The toolbar and status bar of the typical web browser are preferably not displayed in the daughter window. This applies to all multiple instances of the browser. The cursor, mouse, pointing device, and keyboard keys will retain all the expected functionality in the multiple windows. The daughter window can be resizable. The daughter window is preferably always rendered on top of, and not hidden by, the main window. Loss of focus of the processed media can be indicated to the user by “graying” the title bar.
 The user interface provides the ability to customize the streaming media client using Web technology so that many functions can be provided to the end users, such as controlling the playback of video and audio, VoD, launching multicast and broadcast media streams, and other functions. The user interface of the invention supports many web browser-based control functions. These functions enable methods and other functions for navigation and control of the digital media display experience. The web-browser-based control functions provided by the user interface include, but are not limited to, the following functions:
 Go Back
 Navigates the browser back one entry, or web page, in the history to a previous page. If the pointer is at the beginning of the web browser buffer, this command will not perform any action.
 Go Forward
 Navigates the browser forward one entry in the history, or one page. If the pointer is at the end of the web browser buffer, this command will not perform any action.
 Navigates the user interface to the homepage recorded in the registry. The location of the home page can be changed.
 Navigate Browser
 Navigates the user interface to the specified URL.
 Stops the user interface from navigating to the next URL. This command will also stop animations on the loaded page.
 Refreshes the current page, or reloads the page from cache if available.
 Complete Refresh
 Complete refresh reloads a page from the server.
 Zooms in on the currently-displayed web page. This toggles the Zoom level to the next higher level. In one embodiment, the user interface supports five browser zoom levels. The five browser zoom levels are Smallest, Small, Medium, Larger, and Largest. The zoom level can also be set directly using a Zoom factor property.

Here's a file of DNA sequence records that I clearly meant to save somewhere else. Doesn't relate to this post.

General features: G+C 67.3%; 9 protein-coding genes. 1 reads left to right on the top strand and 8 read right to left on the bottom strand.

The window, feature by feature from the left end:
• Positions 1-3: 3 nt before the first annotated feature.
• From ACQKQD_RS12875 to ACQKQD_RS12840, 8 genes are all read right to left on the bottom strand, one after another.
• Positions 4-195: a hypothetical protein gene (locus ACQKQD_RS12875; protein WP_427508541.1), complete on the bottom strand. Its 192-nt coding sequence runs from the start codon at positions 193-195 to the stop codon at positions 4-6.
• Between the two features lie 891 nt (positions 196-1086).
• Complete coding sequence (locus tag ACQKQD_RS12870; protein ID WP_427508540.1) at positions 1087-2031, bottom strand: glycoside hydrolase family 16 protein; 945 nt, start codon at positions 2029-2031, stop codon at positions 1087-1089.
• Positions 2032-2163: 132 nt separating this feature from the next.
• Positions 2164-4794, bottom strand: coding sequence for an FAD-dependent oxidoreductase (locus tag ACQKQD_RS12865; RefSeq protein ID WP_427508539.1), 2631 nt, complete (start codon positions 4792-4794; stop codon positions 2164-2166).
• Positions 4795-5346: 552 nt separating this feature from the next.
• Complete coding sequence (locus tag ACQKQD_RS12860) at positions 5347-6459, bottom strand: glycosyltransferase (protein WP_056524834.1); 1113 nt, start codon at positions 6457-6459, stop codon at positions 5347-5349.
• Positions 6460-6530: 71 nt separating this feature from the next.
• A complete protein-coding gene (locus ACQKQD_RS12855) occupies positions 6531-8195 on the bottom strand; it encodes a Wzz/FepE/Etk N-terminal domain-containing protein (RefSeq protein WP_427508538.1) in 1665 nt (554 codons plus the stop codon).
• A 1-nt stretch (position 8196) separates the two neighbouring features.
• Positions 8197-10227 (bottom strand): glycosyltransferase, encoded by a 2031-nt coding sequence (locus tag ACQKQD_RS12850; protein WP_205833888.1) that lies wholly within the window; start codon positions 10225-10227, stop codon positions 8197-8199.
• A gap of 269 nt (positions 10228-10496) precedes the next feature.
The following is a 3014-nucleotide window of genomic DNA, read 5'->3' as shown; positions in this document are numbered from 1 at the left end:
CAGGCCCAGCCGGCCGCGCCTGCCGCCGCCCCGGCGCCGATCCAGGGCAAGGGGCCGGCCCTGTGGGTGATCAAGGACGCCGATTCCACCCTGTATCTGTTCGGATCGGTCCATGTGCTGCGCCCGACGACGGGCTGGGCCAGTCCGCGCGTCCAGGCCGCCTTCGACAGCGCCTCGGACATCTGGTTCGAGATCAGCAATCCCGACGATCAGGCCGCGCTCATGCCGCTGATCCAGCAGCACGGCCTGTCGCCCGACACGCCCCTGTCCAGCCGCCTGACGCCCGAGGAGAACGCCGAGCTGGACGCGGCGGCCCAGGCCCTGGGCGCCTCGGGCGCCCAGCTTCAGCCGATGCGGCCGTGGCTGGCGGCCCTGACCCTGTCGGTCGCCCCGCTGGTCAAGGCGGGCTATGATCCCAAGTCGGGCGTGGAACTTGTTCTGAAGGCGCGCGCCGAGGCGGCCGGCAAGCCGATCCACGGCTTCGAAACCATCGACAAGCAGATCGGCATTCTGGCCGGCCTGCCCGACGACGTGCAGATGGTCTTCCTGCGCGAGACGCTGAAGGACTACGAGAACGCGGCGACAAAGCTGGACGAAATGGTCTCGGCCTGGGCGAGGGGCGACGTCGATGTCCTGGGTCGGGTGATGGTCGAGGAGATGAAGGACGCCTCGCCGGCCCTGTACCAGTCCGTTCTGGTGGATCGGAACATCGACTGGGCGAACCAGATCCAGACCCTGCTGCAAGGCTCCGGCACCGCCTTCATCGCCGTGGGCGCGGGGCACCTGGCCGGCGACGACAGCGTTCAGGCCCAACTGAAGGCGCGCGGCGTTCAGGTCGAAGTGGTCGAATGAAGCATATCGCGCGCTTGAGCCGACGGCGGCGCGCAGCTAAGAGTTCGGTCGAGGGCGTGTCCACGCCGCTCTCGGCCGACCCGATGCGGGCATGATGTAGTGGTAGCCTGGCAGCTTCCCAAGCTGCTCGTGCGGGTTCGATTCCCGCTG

Remove Cookies
 Causes the system to loose its cookies.
 Open History
 Initializes the history array and fills the HistoryTitle and HistoryURL properties of the user interface with the most recent pages from the array. The properties can then be read.
 Get Next History Entry
 Command fills the title and URL properties of the user interface with the most recent Title and URL in the History. This command accesses entries prior to the last Title and URL in the History call and reads the properties again. The end of the History array is reached when the properties return a “Null”.
 Clear History
 Clears the History Array.
 Scroll Page
 Scrolls the current page up/down or left/right. X and Y parameters specify the distance that the will scroll. A negative X value will scroll to the left and a positive will scroll to the right. A negative Y value will scroll down while a positive will scroll up.
 Navigate to File
 Used for loading a local page into a WebCtrl window.
 Remove All Popups
 Allows for the closing all of popup windows.
 WebCtrl Browser Events
 WebCtrl Browser events are backward compatible in function with Inet Control events.
 Before Navigate
 Fired before the user interface starts to navigate or download a new page. Passes the URL that the browser will navigate to, and calls an event Handler on the new host page.
 Navigation Complete
 Executed when the User interface Control completes its navigation or download. Passes the URL of the page that has been navigated to, and calls the event Handler on the host page.
 Update Back Button
 Executed when the user interface needs to enable or disable the back button. Calls event handler on host page and passes a Boolean to indicate the enable status of the Button. TRUE will enable the button, and FALSE will disable the button.
 Executed when the user interface needs to enable or disable the forward button. Calls event handler on host and passes a Boolean to indicate the enable status of the Button. TRUE will enable the button, and FALSE will disable the button.
 Other embodiments, combinations and modifications of this invention will occur readily to those of ordinary skill in the art in view of these teachings. Therefore, this invention is to be limited only be the following claims, which include all such embodiments and modifications when viewed in conjunction with the above specification and accompanying drawings.